As a project matures, roles may become blurred. Often, it makes sense as the strengths of some bleed over into related roles, and other team members reach capacity. Smart teams are flexible and adapt to get the job done well no matter the role to which each person is officially assigned.
For teams who are building training programs, often team members grow from one role into another so they can overlap serving as writers, designers, graphic artists, project managers, team leads and client managers. The Training Coordinator is a person who has often walked in many of those shoes.
A Training Coordinator combines several roles and goes beyond them.
A project manager plans and conducts events, coordinating the people and the schedule to accommodate tasks and mitigate risk. An instructional designer oversees responsibility for the way a program will be executed to meet the needs of the client. A Training Coordinator does all those things – and more.
A coordinator works closely with the client to conduct the needs analysis and is involved in planning how to meet those needs, understands and oversees all the roles involved in the project, and can work with the designers, artists, writers and experts who are working together to create a great program. A Training Coordinator is the main client interface, and the role goes beyond management and building training to acting as the conductor of the movement.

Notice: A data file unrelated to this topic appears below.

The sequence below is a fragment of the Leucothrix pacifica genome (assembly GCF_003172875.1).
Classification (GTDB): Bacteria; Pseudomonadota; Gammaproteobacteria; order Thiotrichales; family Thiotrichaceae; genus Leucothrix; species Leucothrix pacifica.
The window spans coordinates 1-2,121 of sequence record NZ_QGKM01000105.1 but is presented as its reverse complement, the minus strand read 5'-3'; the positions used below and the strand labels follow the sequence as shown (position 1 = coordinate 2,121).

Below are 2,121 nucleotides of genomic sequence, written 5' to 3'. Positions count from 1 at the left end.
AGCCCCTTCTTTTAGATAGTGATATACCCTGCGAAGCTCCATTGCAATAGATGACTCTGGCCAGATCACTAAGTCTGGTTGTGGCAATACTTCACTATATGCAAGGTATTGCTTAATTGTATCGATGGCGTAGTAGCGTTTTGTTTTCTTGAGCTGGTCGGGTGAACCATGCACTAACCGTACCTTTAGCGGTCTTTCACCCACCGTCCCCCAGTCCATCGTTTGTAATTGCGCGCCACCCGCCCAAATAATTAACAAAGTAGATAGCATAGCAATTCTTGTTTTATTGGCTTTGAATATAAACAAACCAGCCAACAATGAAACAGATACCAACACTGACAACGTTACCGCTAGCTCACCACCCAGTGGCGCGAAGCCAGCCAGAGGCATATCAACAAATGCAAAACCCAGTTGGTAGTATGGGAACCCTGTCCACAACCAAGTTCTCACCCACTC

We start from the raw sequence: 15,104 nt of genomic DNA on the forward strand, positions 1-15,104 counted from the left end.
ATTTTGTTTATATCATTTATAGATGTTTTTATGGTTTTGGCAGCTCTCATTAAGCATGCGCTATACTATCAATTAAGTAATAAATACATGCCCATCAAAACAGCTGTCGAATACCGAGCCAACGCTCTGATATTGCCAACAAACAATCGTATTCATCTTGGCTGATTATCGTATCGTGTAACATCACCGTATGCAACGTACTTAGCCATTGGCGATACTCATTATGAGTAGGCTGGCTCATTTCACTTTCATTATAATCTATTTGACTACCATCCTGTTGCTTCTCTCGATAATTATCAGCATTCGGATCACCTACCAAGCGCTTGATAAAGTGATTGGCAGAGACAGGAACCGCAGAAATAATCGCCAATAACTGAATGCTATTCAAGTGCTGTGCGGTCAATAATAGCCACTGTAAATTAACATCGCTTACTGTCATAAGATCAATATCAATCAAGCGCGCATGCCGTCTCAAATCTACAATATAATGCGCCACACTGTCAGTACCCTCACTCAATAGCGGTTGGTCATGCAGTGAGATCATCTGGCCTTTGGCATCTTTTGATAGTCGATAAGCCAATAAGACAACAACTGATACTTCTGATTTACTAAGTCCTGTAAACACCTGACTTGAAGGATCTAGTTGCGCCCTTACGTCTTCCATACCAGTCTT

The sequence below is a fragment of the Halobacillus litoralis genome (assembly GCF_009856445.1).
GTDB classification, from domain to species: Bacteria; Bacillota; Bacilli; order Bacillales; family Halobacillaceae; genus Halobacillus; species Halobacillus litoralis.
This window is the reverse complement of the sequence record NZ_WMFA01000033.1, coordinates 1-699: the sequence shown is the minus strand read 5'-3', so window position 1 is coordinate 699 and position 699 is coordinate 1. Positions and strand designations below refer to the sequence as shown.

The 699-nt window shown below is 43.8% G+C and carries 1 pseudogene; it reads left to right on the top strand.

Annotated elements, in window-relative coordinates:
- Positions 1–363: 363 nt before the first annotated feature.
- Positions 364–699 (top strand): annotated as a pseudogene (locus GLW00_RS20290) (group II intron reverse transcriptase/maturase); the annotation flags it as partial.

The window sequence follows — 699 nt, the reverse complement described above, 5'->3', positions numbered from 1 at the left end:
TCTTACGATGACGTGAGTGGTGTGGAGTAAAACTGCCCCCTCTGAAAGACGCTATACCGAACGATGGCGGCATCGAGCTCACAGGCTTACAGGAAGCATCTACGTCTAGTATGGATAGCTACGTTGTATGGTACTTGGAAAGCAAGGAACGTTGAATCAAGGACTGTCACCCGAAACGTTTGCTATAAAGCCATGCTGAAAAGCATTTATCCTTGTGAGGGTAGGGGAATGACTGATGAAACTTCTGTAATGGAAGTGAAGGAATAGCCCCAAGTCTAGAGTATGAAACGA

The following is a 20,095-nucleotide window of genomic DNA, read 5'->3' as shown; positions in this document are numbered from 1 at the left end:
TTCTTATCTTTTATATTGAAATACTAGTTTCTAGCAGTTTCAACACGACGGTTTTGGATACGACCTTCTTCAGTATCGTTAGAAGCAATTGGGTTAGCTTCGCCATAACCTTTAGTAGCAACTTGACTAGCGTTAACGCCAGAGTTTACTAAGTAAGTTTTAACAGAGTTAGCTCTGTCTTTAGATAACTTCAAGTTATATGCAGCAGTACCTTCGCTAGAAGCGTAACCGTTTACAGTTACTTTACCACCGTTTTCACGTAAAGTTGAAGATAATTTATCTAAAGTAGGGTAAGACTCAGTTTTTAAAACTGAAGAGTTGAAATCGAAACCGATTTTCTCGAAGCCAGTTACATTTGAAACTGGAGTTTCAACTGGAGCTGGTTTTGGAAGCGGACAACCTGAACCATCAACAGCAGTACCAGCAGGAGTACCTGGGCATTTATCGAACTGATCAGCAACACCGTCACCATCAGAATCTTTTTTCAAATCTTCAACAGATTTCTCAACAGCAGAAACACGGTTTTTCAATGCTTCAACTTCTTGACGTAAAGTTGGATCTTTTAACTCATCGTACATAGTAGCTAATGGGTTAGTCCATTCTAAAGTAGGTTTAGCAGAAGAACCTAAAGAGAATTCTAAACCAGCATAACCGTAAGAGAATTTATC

The coordinator has strong people in each role, and it is a task that requires laying your reins on loose so everyone can excel at their jobs. In fact, we might posit that a Training Coordinator is almost invisible but has a strong vision.
If you have used the role of Training Coordinator in a project, we’d love to hear from you.
What worked? What didn’t? What could you have done better or what could you have eliminated from the role? What is the best background for someone acting as the Training Coordinator?
We’re learning together, and we enjoy hearing your experiences.
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